CUSMA signs are likely to support a refund in investment, especially given continuous capacity constraints, although governments still need to implement the contract. Moreover, recently announced federal government tax changes will lead to further strengthening in investment. This would also suggest continued growth in exports, which was supported by a strong foreign demand, but limited by tight capacity.

Releasing the latest GDP, Canada Statistics reformed its historical estimates of economic growth. Most of these reforms relate to shifts in the economic structure starting in 2015, as the economy adapts to a steep reduction in oil prices. It may seem strange that developments in 2015 could affect our economic opinion in 2018, but they can do it. The GDP level is now believed to be almost 1 per cent lower than previously thought. The effect of this review on the inflation forecasts will depend on the amount of that shift needed and the amount in economic supply or capacity, and therefore how our estimates of the gap between the two are affected. We will say more about this in our January MPR, once our analysis has finished.

Much of the Governing Council's debate focused on oil. Global oil prices are far lower than anticipated assumptions in our October MPR, mainly due to supply forces. There is also an important cover of concern about the moderation of global economic growth, given higher trade tensions, with implications for the demand for oil in the future.

The main source of extra oil supply is the same as it was back in 2014: the United States. To refer to it, the world uses around 100 million barrels of oil per day. Back in 2008, the US production was about 7 million barrels a day. By 2014, the revolution of the chalet had pushed that figure up to 12 million. Today, US production is more than 15 million barrels a day, more than twice the 2008 level. That's 2 million more than just a year ago, and US oil exports have risen & One amount over that time.

These developments in the United States produce the production of Canada – we produce about 5 million barrels a day and export just over 3 million. The weak global oil prices have a direct impact on Canada, as we know from experience in 2015-17. This affects all producers, in the east and west. Although the Canadian economy has generally completed its adjustment to lower oil prices by mid-2017, adjustments to cost structures, and for salaries and employment in oil production regions, have continued. Indeed, the proportion of oil and gas production in the Canadian economy has decreased since 2014, from about 6 per cent to about 3½ percent today.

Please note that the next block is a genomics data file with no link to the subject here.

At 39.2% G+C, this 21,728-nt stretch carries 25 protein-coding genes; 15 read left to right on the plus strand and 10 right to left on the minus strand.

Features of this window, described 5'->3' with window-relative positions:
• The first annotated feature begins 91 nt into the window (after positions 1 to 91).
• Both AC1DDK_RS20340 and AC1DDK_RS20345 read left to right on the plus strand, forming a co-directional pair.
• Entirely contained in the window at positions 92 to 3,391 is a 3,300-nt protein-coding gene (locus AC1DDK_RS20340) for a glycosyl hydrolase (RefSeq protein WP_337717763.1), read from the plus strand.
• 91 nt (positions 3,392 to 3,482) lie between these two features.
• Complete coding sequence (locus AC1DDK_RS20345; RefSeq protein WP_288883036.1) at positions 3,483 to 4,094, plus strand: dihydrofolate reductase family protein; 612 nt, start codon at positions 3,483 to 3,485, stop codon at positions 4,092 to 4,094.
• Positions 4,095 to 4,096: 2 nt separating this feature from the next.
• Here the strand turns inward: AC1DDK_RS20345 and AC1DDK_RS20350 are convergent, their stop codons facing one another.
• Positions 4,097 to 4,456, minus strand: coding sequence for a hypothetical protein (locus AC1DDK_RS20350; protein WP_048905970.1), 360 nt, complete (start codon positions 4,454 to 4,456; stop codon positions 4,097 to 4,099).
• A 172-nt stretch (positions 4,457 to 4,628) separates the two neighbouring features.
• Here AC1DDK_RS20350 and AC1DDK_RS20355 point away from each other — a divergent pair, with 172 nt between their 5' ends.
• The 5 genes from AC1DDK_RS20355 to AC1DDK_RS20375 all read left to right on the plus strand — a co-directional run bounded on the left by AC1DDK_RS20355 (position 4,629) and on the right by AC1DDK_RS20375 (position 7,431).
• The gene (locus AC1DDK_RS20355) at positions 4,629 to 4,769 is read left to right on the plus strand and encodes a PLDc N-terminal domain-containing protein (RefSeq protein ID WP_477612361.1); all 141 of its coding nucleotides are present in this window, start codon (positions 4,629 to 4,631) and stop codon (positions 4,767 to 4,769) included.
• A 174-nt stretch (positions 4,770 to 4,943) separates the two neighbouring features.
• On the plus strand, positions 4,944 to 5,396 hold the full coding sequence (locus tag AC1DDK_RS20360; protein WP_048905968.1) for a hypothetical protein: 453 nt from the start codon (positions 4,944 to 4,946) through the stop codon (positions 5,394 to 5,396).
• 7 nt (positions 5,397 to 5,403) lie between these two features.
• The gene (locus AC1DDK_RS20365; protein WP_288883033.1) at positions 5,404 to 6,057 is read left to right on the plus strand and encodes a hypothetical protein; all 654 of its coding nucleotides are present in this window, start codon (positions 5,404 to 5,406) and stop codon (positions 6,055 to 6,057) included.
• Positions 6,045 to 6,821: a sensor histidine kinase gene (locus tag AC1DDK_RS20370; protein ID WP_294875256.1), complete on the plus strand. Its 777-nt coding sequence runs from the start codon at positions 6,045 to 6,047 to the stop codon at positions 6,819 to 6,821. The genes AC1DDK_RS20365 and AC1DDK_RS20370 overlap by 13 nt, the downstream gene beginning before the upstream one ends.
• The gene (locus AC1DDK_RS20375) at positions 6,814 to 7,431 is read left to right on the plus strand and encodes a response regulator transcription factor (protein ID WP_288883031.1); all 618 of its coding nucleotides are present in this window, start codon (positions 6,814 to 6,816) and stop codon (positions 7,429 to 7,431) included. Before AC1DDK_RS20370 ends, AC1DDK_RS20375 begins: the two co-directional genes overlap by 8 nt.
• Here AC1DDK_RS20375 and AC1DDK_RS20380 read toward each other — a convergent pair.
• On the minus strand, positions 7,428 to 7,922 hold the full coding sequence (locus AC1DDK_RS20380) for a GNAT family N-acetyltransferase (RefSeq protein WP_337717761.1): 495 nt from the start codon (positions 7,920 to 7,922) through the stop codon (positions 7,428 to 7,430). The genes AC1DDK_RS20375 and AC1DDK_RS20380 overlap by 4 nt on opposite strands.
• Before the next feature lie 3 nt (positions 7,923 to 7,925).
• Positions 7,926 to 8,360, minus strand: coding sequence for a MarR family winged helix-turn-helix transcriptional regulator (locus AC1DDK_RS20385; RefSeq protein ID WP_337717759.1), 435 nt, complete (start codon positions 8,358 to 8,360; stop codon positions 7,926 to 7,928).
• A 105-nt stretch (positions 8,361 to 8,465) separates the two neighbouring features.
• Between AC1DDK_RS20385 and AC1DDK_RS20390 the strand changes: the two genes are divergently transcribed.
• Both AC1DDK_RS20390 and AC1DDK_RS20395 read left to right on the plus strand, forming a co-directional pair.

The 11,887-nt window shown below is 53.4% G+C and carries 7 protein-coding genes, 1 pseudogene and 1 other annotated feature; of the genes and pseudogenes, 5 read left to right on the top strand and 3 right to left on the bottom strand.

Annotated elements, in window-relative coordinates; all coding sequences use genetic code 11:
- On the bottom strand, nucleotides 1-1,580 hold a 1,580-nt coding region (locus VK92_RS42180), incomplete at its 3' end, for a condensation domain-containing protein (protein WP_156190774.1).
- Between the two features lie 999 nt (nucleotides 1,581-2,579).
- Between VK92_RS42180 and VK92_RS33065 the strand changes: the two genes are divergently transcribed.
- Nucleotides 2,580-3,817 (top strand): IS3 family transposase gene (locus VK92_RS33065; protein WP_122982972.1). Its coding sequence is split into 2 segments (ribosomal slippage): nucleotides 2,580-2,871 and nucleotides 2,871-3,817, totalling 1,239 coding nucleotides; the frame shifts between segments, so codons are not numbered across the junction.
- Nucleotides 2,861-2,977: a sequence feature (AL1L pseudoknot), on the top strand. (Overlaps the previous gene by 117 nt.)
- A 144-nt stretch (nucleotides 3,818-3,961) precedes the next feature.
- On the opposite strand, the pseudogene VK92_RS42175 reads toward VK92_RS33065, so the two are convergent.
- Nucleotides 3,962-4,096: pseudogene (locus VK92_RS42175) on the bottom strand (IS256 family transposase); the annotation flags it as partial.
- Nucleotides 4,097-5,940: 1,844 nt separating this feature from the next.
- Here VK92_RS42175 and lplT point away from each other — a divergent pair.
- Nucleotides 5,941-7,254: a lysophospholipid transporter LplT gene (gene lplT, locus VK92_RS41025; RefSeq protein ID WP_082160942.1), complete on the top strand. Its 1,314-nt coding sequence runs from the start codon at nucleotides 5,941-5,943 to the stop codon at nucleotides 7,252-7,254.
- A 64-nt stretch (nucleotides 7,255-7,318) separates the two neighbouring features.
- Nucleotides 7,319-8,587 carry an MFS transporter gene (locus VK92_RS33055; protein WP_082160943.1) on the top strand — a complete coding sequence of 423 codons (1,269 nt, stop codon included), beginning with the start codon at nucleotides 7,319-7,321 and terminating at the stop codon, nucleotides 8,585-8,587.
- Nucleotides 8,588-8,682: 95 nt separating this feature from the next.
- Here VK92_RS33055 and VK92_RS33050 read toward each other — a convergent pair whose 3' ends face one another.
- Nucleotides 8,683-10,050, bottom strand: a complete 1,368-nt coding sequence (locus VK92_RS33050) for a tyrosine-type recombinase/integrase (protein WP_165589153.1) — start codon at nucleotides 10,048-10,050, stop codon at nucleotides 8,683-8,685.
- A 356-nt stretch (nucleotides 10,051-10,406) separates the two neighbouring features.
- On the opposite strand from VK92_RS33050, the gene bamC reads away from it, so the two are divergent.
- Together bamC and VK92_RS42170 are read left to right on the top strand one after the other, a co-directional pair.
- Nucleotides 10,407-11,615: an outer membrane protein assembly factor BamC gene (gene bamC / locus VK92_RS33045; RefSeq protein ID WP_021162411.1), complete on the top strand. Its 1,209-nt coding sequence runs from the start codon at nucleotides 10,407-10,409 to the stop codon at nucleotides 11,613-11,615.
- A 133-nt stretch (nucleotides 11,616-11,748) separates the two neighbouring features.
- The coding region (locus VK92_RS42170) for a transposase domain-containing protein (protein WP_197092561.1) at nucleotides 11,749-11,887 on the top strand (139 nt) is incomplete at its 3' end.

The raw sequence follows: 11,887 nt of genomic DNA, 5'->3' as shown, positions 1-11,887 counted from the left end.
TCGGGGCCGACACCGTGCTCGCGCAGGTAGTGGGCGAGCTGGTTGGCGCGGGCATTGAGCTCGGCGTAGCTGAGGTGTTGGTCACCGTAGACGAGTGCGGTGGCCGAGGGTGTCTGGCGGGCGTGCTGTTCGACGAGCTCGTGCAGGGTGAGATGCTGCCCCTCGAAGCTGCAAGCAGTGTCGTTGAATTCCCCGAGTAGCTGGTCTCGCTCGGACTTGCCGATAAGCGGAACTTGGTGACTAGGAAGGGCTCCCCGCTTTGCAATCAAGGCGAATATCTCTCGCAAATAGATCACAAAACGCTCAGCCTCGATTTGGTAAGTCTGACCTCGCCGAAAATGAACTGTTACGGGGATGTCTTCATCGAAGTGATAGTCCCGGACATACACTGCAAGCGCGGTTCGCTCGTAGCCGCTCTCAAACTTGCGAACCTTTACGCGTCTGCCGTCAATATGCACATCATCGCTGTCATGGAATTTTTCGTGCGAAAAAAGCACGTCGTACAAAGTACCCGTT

The recent decline in oil prices in the world has been expanded in West Canada, as the decline in heavy oil, Western Canada Select, has expanded into a record. This is mainly due to transport restrictions, but it was complicated this autumn by closing to maintenance in some key US refineries. Since our decision on October rate, the heavy oil fall has fallen slightly since US refineries have come back online. However, in recent weeks, the decline has also spread the price for western Canada crude oil, Edmonton Par, as the storage list has reached recording levels. The Alberta initiative to install input reductions and adding more rail capacity will help clear up the backlog, and more capacity would be of long term support.

Although we did not prepare completely new economic forecasts for a decision yesterday, we will do that between now and next decision in January. It is already clear that a painful adjustment is developing for West Canada, and there will be a meaningful effect on the Canadian macro-economy. Having said that, given the consolidation of the energy sector since 2014, the net effects of lower oil prices on the Canadian economy in general, dollar for the dollar should be less than in 2015.

Summing up then, as I said, many have happened since our October MPR. But do not forget that these developments have come against the low-unemployment rate background and 40 year inflation close to the target, consistent with an economy that has been operating close to its ability. We will assess all of these new developments in our new projections in January MPR.

The Government Council decided yesterday that the current level of interest rates remained appropriate for the time being. And, weighing all these developments, we continue to judge that the policy interest rate will need to increase to a neutral-range range in the locality from 2.5 to 3.5 percent-in order to reach the inflation target . The speed that this process takes place, of course, will continue to be determined in terms of data depending. We will continue to measure the impact of higher interest rates on use and housing, and monitor the development of global trade policy. The persistence of the oil price shock, the evolution of business investment and the economic capability will also be an important factor in our decisions regarding the future financial policy perspective.


I'm just coming to the conclusion. I hope that my speech will show you how financial weaknesses are in line with financial policy discussions. We have made progress in thinking about these and other weaknesses and understanding the risks that they face to the economy. I have also tried to give you the sense of the many issues that we are striving with in managing the macroeconomic risks that face the Canadian economy. We will continue to manage these risks as we follow our mandate to control inflation and promote the economic and financial wellbeing of Canadians.

I wish every season of happy happiness and every one of the best in the new year.

I would like to thank Don Coletti for his help in preparing this speech.